“The only way to move forward is a complete condemnation of the racist, colonialist project that is called the state of Israel and to get rid of it just like apartheid was done away with in South Africa, with a democracy of equal rights, where Palestinians have all of their rights, the right of return is materialized, and this whole racist, colonialist project is done away with. That is the only way to move forward,” stated the activist.

Peled commented that hope for Palestinians will come not through talks, but through resistance, likening their situation to the South African apartheid. The activist praised Palestinian leadership for modeling their Boycott, Divest and Sanctions (BDS) effort on the successful struggle for liberation in South Africa, but considers the situation in the Middle East to be more perilous, with countries around the world refusing to join in solidarity by cutting off trade with Israel.

Sepahpour-Ulrich agreed that the commonplace notion of a two-state solution has always been a false cry for peace, and criticized Europe and the United States for allowing the oppression to continue.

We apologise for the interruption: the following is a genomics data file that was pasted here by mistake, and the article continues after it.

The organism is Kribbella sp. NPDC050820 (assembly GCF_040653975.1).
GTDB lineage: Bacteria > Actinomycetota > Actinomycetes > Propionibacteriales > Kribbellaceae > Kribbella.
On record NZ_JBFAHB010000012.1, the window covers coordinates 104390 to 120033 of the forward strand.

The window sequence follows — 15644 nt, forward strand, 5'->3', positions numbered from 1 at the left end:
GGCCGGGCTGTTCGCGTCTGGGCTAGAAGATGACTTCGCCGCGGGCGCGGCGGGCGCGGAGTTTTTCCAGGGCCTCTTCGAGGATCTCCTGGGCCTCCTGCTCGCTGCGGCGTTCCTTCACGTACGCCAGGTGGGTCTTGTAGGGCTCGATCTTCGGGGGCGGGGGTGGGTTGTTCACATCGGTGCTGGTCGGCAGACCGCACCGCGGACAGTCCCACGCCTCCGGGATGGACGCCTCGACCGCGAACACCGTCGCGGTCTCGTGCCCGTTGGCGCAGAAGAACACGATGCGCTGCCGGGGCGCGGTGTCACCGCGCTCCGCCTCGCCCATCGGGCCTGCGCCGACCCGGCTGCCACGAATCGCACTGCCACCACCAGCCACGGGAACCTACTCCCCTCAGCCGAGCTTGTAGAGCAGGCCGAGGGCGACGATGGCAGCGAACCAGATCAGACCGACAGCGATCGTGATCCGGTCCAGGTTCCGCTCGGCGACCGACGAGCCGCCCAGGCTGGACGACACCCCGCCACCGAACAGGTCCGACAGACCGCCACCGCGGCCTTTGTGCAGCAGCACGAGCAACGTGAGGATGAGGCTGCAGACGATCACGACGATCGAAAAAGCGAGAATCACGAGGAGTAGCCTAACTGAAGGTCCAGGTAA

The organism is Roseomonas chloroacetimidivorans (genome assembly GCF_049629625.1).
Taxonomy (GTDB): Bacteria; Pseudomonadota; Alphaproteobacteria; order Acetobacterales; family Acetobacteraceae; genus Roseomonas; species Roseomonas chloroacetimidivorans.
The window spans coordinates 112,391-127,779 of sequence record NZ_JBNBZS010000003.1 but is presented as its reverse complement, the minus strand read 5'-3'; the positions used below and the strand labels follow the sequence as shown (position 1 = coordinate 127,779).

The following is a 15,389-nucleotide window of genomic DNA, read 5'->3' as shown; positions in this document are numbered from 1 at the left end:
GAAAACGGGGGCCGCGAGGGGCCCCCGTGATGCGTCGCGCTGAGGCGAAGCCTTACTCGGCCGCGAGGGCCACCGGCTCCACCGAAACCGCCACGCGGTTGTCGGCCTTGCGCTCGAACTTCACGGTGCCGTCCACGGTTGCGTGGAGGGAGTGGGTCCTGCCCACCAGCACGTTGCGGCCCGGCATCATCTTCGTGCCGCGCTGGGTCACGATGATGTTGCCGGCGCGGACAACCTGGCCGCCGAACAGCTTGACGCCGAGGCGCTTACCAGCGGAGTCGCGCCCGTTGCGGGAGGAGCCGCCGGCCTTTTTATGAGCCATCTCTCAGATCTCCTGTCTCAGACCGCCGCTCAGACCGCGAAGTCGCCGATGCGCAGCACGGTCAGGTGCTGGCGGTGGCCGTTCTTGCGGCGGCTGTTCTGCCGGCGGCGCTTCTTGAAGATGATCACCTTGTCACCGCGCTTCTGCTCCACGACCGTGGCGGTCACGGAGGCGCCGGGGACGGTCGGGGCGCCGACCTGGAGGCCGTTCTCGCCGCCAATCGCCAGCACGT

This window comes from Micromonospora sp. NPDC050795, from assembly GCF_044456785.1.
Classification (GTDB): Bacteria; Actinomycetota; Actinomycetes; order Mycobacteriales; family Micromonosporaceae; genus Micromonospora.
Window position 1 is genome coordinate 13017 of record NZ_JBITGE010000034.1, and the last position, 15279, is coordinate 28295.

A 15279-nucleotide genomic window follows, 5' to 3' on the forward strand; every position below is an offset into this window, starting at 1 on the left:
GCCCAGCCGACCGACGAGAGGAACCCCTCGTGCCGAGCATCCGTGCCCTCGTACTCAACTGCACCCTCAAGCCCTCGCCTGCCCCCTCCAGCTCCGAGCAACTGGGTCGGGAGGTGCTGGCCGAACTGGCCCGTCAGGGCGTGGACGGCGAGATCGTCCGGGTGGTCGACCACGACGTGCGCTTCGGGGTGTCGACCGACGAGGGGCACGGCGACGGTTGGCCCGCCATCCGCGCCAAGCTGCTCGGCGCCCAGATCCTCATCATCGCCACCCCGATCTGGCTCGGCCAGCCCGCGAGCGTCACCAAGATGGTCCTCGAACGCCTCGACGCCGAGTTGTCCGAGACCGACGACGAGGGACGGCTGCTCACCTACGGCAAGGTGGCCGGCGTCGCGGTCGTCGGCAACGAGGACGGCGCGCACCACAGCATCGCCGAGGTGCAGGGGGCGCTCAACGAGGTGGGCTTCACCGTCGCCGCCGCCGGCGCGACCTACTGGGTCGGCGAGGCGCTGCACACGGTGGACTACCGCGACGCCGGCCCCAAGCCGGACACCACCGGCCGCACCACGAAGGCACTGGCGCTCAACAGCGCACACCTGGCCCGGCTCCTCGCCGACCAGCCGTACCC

“There is no question in my mind that there is no will to change the status quo, the Europeans and the Israelis and their trade has grown over the years. If you are under the belief that there needs to be a two-state solution or you think that this occupation needs to end, then you freeze your trade, you don’t allow it to grow,” she said. “The United States has been funding this occupation, so, what they are doing is giving lip service, and it is just propaganda, they are selling a false truth.”

“There is no reality to these peace talks. The world is being lied to,” said the analyst. “They are just biding their time to wipe Palestine off the map, which Google incidentally did in one instance.”

US asks Russia not to target Al-Qaeda branch in Syria – Russian FM Lavrov

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Washington has asked Moscow not to conduct airstrikes against al-Nusra Front, which is Al-Qaeda’s branch in Syria, for fear that members of the “moderate opposition” could also be hit, Russian Foreign Minister Sergey Lavrov has reported.